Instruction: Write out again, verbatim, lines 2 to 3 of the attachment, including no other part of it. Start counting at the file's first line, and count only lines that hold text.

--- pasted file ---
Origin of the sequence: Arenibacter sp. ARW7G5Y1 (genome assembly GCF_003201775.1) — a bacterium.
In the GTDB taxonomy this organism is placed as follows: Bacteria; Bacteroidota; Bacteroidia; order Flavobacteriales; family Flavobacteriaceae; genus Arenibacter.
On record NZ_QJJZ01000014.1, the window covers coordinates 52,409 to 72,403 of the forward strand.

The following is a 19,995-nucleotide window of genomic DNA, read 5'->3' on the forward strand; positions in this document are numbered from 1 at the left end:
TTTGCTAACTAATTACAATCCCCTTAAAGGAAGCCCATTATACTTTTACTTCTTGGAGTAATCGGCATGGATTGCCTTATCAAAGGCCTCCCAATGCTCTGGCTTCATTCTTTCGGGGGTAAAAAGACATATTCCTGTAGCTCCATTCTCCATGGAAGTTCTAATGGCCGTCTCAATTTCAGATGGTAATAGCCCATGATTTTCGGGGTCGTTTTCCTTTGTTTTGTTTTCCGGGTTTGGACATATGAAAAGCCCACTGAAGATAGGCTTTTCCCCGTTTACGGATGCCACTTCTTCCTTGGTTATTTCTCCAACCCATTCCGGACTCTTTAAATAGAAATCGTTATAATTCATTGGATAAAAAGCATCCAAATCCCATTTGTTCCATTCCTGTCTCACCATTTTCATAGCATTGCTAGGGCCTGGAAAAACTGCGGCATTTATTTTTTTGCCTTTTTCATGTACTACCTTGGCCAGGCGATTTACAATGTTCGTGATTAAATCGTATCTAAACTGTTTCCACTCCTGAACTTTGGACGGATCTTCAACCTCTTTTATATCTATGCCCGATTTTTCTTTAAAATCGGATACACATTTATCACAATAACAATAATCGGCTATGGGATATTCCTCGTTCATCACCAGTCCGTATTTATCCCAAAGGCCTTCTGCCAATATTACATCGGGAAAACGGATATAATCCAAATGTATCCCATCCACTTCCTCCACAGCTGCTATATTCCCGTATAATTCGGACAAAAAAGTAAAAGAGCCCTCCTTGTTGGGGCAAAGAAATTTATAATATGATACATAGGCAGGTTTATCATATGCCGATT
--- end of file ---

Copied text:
In the GTDB taxonomy this organism is placed as follows: Bacteria; Bacteroidota; Bacteroidia; order Flavobacteriales; family Flavobacteriaceae; genus Arenibacter.
On record NZ_QJJZ01000014.1, the window covers coordinates 52,409 to 72,403 of the forward strand.